So, I don't know exactly how this happened, but we got into this family thing where nobody was replacing the toilet paper? Now the toilet paper standard in our house is if you use the last of it, replace it. Right? I mean, it's not a hard thing. And sometimes there's one in the immediate closet, but evidently those had all gone out and so it moved somehow from my kids' bathroom to my bathroom that didn't have any. People would evidently go down to the next floor, use it. All of a sudden, we had three bathrooms with no toilet paper. And everybody was going to the basement to use the bathroom.

And what's funny about that, is right by the basement bathroom is the storage room that has the extra toilet paper. But nobody wanted to take the steps to get the toilet paper to put it back in the rest of the house, me included.

Now here's just my simple point: why? I'm not going to do that. If they aren't doing it, I'm not doing it. Now to be fair, this is a time for that. If you've told somebody over and over and they do it again, you may say, "It's your turn." Okay? So I'm not saying that's always bad, but in this instance, I'll just speak for me, not for anybody else in the house, I walked past that several times saying, "I'm not doing that." And what that is, is it's saying, "Somebody else can get the toilet paper."

Now that's probably more information than you wanted about my family, but my point is this stuff shows up in menial mundane moments of our life. That's my point. That's what Jesus is doing here. He's saying, "Did you want to know how to follow me? Then wash feet." Then replace the toilet paper. Do something that's menial, rather than simply slotting where you think you fit and saying, "I'm too important to serve."

There's one book that I read on the Gospel of John where the author said this about this passage. He said, "Ever follower of Christ should have one situation in his or her life where he or she is ridiculously, absurdly, irrationally giving himself or herself away."

And what is it for you? Where are the places that you are willing to give yourself away? Or are you finding subtle reasons to avoid the call of Jesus in your life? Now I know, you may say, "Well, if I do that, then I'm going to be taken advantage of. Somebody's not going to give back to me, they'll feel entitled." And that may be true. And I would just say this, I'm not talking here about a situation where you're living with somebody who has narcissistic tendencies, that's maybe a place where you need to establish boundaries. What I'm talking about is routine relationships and saying, "When I have the opportunity in my family, in my home, in my dorm room, in my business, in my neighborhood, with my friends, to choose to serve," to say that's a call of Jesus on your life.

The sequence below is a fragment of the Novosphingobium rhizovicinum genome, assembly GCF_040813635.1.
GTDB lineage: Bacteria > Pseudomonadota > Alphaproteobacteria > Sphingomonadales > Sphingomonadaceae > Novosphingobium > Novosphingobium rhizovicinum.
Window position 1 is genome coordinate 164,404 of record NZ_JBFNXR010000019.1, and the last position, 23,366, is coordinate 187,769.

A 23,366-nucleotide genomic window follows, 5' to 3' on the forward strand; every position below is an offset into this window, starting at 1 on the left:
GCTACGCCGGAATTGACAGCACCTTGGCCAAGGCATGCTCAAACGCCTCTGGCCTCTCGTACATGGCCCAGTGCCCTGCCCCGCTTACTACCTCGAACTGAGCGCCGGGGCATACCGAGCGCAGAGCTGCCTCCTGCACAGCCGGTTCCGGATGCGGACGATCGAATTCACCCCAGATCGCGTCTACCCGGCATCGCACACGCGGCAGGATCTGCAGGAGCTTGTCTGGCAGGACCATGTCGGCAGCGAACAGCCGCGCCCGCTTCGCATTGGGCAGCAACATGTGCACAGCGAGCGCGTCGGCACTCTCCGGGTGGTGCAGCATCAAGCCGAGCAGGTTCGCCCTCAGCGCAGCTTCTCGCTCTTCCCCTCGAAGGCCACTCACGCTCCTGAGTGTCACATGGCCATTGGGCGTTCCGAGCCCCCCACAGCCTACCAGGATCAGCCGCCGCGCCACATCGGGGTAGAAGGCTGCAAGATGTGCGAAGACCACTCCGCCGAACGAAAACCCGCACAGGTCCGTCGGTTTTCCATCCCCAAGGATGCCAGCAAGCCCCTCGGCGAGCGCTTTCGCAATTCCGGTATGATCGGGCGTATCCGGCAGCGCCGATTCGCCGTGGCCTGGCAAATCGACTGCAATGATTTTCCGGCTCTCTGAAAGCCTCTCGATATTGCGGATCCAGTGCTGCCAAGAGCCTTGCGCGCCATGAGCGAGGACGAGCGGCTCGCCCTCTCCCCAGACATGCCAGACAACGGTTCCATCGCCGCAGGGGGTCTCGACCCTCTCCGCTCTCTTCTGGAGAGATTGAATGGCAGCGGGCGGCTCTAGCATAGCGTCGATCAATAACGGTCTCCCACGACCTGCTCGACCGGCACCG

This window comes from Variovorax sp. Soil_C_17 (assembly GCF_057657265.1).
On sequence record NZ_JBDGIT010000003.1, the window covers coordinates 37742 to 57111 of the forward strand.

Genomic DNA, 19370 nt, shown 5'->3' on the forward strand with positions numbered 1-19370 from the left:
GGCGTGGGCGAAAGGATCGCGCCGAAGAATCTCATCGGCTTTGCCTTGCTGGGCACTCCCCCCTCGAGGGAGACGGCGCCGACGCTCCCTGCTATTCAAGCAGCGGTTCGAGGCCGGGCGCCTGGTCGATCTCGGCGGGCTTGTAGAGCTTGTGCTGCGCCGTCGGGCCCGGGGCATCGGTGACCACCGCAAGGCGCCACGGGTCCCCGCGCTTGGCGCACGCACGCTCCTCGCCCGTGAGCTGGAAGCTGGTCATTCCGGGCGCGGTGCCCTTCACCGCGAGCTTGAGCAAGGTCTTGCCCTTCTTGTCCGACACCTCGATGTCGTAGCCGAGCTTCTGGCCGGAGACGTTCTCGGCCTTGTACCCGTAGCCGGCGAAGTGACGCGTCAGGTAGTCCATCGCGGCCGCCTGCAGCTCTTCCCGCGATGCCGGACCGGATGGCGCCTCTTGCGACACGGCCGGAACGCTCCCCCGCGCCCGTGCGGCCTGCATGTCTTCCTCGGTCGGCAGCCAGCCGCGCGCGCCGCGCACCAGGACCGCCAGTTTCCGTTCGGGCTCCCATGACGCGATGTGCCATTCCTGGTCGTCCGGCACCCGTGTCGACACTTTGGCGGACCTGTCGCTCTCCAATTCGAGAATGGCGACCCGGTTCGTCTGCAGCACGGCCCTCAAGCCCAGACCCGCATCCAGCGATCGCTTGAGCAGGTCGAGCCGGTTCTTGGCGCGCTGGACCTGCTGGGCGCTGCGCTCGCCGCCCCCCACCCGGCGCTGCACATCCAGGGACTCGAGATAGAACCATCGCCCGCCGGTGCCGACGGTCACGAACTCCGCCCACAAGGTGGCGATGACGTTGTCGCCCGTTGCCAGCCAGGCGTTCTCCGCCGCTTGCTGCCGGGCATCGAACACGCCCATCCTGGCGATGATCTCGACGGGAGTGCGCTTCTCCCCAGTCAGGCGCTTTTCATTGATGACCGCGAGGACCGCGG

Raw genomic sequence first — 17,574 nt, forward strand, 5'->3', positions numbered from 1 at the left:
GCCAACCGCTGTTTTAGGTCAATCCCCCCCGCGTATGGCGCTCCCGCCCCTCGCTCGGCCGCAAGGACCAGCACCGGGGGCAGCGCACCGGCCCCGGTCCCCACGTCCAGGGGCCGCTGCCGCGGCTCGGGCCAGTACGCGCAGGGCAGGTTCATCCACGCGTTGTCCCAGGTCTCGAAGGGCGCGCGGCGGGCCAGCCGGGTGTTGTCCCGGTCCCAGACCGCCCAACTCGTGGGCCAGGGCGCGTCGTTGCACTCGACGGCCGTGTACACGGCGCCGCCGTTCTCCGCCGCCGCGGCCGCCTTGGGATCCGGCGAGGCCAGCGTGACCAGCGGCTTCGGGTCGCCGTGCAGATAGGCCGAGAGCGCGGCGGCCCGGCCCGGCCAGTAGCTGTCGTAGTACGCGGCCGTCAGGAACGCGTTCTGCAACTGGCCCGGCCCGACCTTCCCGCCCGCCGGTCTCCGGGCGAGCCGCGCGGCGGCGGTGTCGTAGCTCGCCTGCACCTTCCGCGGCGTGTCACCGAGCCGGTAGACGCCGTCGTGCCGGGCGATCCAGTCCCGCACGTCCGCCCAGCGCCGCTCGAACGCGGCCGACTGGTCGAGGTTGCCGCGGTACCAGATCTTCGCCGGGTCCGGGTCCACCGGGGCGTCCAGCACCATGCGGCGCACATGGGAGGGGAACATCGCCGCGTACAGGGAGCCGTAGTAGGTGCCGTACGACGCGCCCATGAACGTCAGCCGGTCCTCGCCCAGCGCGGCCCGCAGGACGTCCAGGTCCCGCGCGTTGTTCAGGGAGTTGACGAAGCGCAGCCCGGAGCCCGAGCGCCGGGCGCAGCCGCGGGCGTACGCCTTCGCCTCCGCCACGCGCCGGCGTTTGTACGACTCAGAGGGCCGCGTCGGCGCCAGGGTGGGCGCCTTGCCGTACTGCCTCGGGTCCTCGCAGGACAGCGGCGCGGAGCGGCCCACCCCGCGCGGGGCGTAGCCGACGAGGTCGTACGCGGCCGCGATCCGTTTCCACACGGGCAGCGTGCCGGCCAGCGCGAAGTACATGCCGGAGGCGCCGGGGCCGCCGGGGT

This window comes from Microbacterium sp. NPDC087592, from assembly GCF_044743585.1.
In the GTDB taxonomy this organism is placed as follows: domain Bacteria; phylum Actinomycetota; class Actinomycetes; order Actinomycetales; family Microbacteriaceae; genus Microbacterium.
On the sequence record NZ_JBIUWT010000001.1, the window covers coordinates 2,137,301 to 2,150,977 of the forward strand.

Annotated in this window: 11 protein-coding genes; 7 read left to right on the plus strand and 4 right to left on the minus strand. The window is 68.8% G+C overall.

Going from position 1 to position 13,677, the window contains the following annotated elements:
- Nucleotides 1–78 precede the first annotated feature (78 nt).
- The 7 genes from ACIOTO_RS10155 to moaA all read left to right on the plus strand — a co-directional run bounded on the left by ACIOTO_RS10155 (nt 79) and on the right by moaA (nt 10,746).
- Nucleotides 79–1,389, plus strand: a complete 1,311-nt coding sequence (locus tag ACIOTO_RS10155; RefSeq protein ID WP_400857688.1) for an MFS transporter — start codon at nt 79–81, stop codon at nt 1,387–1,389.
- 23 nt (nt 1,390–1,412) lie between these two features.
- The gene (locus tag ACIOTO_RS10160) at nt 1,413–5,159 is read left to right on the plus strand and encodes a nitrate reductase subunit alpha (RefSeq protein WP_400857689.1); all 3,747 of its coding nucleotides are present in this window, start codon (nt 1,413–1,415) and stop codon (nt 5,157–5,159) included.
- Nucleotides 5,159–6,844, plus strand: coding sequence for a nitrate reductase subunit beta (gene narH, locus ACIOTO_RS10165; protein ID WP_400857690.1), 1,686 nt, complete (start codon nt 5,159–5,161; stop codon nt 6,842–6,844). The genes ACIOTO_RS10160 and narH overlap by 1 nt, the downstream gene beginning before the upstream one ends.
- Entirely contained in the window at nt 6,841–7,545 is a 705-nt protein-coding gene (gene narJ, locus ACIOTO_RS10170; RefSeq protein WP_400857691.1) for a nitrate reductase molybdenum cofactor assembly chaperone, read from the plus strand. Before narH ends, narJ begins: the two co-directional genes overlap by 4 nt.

And so we sometimes miss it because we're too impressed by status. Sometimes we're too self-important to serve. And then sometimes, we're just to pre-occupied by our own agenda. What I mean is this, and that is sometimes it's not resistance, but it's ignorance. And it's not ignorance our of just missing it, it's ignorance because we're just too pre-occupied with what we have to do.

And so what happened maybe with the disciples is as they came together, they were all thinking about what they had to do after the dinner, about what was next. And here's my point, sometimes you and I will miss opportunities, not because we don't have the heart for it, not because we don't want to do it, but because we're so slammed with what we have to do that we say, "I can't take the 10 or 15 minutes it would take to wash somebody's feet, because I'm too scheduled and regimented with everything else in my life to have time to interact with somebody like that."

See, if washing feet was the cultural manifestation of the principle of humble service, the question then for you, for me, is what are the places, what are the ways in which you can wash somebody's feet today? What are the opportunities that present themselves in a routine basis in your life, that maybe you're just walking past because you're too consumed with your own agenda?

And unless you and I create some space in our lives to respond to those opportunities, what will happen is we'll just be so busy taking care of ourselves that we won't live in humble service to anybody around us.